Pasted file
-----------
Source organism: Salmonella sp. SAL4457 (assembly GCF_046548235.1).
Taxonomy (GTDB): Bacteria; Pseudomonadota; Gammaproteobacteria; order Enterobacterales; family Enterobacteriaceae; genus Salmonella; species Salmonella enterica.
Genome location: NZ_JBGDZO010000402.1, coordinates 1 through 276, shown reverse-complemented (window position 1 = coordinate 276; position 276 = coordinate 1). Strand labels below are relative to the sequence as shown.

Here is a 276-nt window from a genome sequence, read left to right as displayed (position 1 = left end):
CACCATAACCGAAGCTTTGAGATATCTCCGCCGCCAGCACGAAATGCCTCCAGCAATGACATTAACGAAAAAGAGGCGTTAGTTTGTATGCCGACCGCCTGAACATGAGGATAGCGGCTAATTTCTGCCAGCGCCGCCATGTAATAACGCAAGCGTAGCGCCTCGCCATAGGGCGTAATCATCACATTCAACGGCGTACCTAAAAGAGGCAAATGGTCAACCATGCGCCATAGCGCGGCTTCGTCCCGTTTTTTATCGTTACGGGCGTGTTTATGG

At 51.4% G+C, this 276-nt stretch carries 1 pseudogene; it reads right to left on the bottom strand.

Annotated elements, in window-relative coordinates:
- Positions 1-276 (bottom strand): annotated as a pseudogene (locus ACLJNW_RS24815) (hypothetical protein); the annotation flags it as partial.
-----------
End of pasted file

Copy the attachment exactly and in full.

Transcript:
Source organism: Salmonella sp. SAL4457 (assembly GCF_046548235.1).
Taxonomy (GTDB): Bacteria; Pseudomonadota; Gammaproteobacteria; order Enterobacterales; family Enterobacteriaceae; genus Salmonella; species Salmonella enterica.
Genome location: NZ_JBGDZO010000402.1, coordinates 1 through 276, shown reverse-complemented (window position 1 = coordinate 276; position 276 = coordinate 1). Strand labels below are relative to the sequence as shown.

Here is a 276-nt window from a genome sequence, read left to right as displayed (position 1 = left end):
CACCATAACCGAAGCTTTGAGATATCTCCGCCGCCAGCACGAAATGCCTCCAGCAATGACATTAACGAAAAAGAGGCGTTAGTTTGTATGCCGACCGCCTGAACATGAGGATAGCGGCTAATTTCTGCCAGCGCCGCCATGTAATAACGCAAGCGTAGCGCCTCGCCATAGGGCGTAATCATCACATTCAACGGCGTACCTAAAAGAGGCAAATGGTCAACCATGCGCCATAGCGCGGCTTCGTCCCGTTTTTTATCGTTACGGGCGTGTTTATGG

At 51.4% G+C, this 276-nt stretch carries 1 pseudogene; it reads right to left on the bottom strand.

Annotated elements, in window-relative coordinates:
- Positions 1-276 (bottom strand): annotated as a pseudogene (locus ACLJNW_RS24815) (hypothetical protein); the annotation flags it as partial.